web analytics
post icon

Filamaker Recycle your old 3D prints and turn waste into things

Marek Senický has shown off his Filamaker creation at Maker Faire Rome. I asked Marek some questions about the device and its reception in Rome. He reported that people were wowed by the product and that he’s gotten a high level of interest in people wanting to buy the Filamaker.

The device is a grinder and filament extruder that turns unwanted 3D prints or plastic packaging that would be thrown away into 3D printing filament. With filament fetching prices between $13 and $48 this device will significantly reduce the costs to 3D print. People will be able to make more things more cheaply and more things will be shared and given away. More things will also be viable to 3D print with cheaper material prices. Especially if packaging waste is used the effective cost of 3D printing if you have a Filamaker is reduced to zero.

On the downside this will probably put quite a dent into some 3D printing manufacturers business model. They were hereto selling investors a “Gilette” or HP dream of high margin consumables coupled with devices, this for ABS will not be possible any longer. Could this be part of the reason why many manufacturers have switched to PLA?

Interestingly PLA is touted as a “green” material but even though it is made from plants it can not currently be recycled. As Jez Pullin reminded us at TCT, PLA has to be composted in order to degrade and this can only be done at two specialist sites. He also said that it may take hundreds of years for PLA to degrade. This means that rather than be a green and ecologically sound material it may increase landfill. Counter intuitively, with the Filamaker the oil based ABS now looks like the true greenest 3D printing material.  The  Filamaker greatly reduces the environmental impact of 3D printing and may even let 3D printing have a net positive impact on the environment by letting people closed loop recycle in the home.

An important thing to note is that when recycling ABS filament in the home fumes may be released and these could be harmful to your health. I would advise every home 3D printer operator to always use both their 3D printer and Filamaker under a fume hood to reduce possible adverse health effects from substances such as Hydrogen Cyanide which may be released when melting or burning ABS. More on the adverse health effects of 3D printing here.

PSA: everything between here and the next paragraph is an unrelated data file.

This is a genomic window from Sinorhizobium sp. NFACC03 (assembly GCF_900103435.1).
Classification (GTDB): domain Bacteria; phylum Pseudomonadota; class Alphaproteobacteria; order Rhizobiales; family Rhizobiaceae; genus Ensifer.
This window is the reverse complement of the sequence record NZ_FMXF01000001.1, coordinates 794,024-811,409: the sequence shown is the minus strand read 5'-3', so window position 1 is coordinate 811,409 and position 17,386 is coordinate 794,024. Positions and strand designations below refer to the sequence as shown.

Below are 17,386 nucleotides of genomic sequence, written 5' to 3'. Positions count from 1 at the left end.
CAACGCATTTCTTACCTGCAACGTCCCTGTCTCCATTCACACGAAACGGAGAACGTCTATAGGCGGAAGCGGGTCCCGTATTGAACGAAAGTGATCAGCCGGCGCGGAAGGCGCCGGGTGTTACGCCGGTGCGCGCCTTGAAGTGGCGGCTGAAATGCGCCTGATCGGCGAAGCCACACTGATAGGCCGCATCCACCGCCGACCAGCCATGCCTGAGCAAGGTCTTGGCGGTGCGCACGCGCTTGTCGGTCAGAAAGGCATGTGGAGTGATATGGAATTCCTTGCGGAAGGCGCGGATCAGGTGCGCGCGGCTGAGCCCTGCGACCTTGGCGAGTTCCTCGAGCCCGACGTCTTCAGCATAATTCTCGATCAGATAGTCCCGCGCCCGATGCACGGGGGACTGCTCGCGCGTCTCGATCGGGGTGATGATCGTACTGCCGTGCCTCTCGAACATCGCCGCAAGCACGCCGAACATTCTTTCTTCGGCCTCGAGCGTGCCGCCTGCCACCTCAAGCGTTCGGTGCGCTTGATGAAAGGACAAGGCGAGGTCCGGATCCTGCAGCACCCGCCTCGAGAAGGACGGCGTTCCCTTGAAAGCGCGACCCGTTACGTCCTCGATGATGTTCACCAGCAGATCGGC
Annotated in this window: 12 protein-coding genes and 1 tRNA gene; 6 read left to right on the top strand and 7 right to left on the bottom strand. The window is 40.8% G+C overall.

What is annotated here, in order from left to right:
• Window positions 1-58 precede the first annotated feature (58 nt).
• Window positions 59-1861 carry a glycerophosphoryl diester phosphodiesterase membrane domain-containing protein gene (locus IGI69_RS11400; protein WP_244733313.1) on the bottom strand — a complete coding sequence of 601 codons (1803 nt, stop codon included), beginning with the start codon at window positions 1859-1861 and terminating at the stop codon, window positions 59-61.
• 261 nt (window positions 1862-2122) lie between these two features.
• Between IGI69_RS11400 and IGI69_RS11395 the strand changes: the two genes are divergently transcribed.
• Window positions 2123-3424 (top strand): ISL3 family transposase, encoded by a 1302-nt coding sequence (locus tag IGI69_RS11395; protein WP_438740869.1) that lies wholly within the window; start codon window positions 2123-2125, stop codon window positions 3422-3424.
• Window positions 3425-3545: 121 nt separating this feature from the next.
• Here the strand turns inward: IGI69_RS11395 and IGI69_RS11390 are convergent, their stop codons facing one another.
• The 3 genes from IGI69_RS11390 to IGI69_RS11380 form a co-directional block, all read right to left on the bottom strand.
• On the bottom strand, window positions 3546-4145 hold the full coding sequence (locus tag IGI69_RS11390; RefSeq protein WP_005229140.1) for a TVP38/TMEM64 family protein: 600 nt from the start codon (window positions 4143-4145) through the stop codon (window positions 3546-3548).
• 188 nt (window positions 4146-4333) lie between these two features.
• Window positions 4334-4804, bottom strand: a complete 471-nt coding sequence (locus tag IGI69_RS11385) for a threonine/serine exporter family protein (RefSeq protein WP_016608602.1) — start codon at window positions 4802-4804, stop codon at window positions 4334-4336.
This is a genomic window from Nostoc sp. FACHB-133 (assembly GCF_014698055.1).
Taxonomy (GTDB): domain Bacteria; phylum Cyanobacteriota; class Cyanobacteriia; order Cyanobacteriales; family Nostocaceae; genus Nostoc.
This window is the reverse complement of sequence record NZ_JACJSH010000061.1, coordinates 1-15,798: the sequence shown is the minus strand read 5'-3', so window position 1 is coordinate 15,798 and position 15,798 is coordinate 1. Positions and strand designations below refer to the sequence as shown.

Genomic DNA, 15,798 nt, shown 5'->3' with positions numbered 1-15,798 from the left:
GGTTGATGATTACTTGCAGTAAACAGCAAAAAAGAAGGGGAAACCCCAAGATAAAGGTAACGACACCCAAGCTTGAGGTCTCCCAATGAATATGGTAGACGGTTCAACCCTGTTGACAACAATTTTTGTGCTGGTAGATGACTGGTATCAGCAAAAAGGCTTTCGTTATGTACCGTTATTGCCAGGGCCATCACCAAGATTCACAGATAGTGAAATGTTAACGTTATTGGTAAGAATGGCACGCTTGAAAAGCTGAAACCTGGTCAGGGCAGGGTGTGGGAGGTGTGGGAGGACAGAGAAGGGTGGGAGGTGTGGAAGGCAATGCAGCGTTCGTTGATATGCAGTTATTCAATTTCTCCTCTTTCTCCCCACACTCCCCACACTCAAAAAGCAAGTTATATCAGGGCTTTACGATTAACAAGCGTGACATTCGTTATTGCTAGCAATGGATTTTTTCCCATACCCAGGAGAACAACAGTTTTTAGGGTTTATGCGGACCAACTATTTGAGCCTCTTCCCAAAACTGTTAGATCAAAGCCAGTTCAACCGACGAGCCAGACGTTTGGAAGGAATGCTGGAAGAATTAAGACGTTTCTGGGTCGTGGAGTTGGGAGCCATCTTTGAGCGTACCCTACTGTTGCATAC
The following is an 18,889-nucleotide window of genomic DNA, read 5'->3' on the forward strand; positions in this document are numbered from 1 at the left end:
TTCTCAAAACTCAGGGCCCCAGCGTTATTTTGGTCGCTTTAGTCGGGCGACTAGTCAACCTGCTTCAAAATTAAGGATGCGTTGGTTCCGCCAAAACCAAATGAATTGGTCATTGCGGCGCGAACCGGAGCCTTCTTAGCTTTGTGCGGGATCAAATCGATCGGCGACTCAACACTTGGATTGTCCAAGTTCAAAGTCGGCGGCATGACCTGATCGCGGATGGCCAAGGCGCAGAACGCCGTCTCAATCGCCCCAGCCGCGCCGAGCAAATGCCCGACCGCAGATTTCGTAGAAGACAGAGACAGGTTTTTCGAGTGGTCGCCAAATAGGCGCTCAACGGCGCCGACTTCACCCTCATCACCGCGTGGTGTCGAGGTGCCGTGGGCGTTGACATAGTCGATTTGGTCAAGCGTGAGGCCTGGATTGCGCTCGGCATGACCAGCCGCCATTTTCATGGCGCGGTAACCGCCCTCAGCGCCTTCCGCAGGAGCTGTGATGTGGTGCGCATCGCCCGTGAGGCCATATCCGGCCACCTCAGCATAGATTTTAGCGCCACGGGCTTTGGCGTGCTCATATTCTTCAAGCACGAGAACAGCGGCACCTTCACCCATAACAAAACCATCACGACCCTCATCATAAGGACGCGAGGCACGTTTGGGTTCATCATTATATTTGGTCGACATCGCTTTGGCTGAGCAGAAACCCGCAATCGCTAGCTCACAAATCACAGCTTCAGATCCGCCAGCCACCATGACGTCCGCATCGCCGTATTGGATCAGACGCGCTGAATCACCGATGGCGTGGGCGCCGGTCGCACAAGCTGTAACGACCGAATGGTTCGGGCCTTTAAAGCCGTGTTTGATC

The Filamaker is a kit that will be offered for sale for approximately 500 Euro. Marek has currently produced the first working prototype and move on to developing the kit soon.

The Filamaker currently extrudes 1 meter per minute. The dimensional tolerance of the diameter  of the filament being produced is within 0.05mm. The speed and the dimensional tolerance are very good and I hope that the production device will be able to equal or exceed them. Dimensional tolerance is especially important since  too much deviation in the filament diameter can cause your extruder to become clogged and this is far far far from fun. Also important is the fact that the filament has no air bubbles.

Marek is currently extruding 3mm filament and will test different sizes as well as different extrusion profiles. He asked me to “not forget this extruder can extrude any kind of profile with any kind of thermoplastic.” So many more wasted packaging products or things that would be thrown away could potentially be turned into 3D printing filament. He hopes that the final machine gets a “stronger motor that can extrude at more than 2 meter per minute at 3 mm diameter” and wants to make the Filamaker Arduino powered. Marek wants to start crowdfunding soon on Indiegogo so he can manufacture the final device for 3D printer users the world over.

I love this development and applaud Marek’s hard work in making this device in his spare time. Can’t wait to see what this does for 3D printing! See the Filamaker in action below.

I’ve written previously about filament recyclers here.

Filamaker is on Facebook. There are lots of pictures including some of Marek making machines in Kenya.

 

 

 

 

  • Share/Bookmark

Trackbacks/Pingbacks

  1. Enlaces compartidos - Filé Aesir - Filé Aesir - 08. Oct, 2013

    [...] Filamaker Recycle your old 3D prints and turn waste into things [...]

  2. The Capitals™ – Capitalists' Magazine | 資本家札記 | It’s about to get easier to 3D print with recycled plastic - 08. Oct, 2013

    [...] recently had the chance to catch up with Filamaker creator Marek Senicky, who demoed the machine at the Rome Maker Faire. [...]

  3. Metalworks @ Maker Faire Rome – Oct 2013 - 15. Oct, 2013

    [...] Desktop machines (Filamaker, Filabot)are being developed for recycling of material offcuts or even unusable printed experiments [...]

  4. Project Spotlight: Open source and crowdfunded FilaMaker - GrabCAD News - 04. Dec, 2013

    [...] Video: How the FilaMaker functions. Read more and learn about its recent trip to MakerFaire Rome. [...]

Leave a Reply

Powered by WP Hashcash